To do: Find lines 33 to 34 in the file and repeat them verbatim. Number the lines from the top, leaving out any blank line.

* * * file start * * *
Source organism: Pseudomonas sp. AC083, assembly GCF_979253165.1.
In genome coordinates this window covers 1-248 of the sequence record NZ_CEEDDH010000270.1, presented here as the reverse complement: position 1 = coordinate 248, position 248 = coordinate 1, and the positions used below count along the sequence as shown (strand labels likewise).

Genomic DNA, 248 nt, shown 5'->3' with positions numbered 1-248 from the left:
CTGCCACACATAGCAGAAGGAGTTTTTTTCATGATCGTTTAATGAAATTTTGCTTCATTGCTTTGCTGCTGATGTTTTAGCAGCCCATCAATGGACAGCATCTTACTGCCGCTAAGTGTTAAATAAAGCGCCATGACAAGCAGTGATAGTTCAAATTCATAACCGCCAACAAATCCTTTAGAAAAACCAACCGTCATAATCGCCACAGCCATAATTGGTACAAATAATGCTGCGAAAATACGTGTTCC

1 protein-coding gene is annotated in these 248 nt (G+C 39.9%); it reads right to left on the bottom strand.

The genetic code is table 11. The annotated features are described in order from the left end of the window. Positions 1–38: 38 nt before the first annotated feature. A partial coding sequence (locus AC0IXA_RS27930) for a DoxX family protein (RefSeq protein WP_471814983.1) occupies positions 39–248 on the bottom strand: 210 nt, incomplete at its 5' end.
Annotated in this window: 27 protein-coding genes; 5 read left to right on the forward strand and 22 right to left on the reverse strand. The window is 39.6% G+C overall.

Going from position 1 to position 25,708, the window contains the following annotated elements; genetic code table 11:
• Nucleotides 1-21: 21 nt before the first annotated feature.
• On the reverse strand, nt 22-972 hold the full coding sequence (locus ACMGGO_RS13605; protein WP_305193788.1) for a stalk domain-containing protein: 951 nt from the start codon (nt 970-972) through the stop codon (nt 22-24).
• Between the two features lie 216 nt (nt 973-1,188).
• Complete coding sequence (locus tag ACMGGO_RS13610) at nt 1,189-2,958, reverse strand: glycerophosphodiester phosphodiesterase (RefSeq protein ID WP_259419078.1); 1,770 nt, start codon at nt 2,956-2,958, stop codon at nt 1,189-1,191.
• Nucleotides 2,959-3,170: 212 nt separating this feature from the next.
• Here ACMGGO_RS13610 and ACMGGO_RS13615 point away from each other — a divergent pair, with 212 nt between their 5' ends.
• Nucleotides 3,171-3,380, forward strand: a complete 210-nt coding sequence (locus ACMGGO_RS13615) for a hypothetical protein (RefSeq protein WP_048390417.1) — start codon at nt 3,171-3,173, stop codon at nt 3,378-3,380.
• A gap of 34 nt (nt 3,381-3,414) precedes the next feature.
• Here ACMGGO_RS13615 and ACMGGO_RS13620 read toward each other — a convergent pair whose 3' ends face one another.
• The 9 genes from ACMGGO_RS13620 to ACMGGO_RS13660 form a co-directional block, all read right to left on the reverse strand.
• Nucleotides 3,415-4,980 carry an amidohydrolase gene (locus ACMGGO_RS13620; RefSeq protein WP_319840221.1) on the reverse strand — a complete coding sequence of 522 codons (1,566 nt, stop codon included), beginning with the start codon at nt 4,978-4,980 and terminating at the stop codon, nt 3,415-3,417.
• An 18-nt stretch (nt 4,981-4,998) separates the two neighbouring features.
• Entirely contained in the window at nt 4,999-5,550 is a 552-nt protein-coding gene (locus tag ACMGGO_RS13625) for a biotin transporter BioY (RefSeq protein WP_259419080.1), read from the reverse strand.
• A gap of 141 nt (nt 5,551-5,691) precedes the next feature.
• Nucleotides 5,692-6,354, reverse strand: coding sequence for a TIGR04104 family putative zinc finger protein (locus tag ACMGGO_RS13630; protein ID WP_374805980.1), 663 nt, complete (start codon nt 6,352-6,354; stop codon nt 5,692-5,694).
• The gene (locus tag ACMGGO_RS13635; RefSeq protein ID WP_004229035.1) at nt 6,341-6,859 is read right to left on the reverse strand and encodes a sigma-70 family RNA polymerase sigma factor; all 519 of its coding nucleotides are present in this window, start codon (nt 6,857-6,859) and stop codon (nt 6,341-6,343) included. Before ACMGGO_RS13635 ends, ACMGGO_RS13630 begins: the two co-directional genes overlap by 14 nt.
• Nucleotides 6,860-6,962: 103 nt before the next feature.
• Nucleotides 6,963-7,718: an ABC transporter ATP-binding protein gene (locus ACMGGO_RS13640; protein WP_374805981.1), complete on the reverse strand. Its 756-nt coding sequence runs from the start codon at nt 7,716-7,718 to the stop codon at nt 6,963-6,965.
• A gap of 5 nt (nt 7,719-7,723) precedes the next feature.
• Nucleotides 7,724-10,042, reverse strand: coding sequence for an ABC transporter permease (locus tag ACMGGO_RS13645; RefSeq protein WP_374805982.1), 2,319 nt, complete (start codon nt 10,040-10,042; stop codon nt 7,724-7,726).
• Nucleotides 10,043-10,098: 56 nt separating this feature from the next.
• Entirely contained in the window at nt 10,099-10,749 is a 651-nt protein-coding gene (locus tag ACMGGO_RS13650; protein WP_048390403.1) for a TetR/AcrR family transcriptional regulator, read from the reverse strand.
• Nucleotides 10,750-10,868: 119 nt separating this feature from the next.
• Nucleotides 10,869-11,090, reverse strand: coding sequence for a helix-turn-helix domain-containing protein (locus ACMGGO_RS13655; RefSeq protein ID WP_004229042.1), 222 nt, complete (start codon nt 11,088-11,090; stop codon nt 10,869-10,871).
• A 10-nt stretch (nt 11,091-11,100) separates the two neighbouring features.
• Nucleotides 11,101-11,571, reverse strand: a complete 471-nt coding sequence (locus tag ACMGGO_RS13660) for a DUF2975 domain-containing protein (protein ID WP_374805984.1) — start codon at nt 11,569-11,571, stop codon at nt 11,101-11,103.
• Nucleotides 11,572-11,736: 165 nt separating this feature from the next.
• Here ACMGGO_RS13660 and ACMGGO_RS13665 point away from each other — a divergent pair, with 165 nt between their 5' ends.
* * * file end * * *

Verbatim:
• A 10-nt stretch (nt 11,091-11,100) separates the two neighbouring features.
• Nucleotides 11,101-11,571, reverse strand: a complete 471-nt coding sequence (locus tag ACMGGO_RS13660) for a DUF2975 domain-containing protein (protein ID WP_374805984.1) — start codon at nt 11,569-11,571, stop codon at nt 11,101-11,103.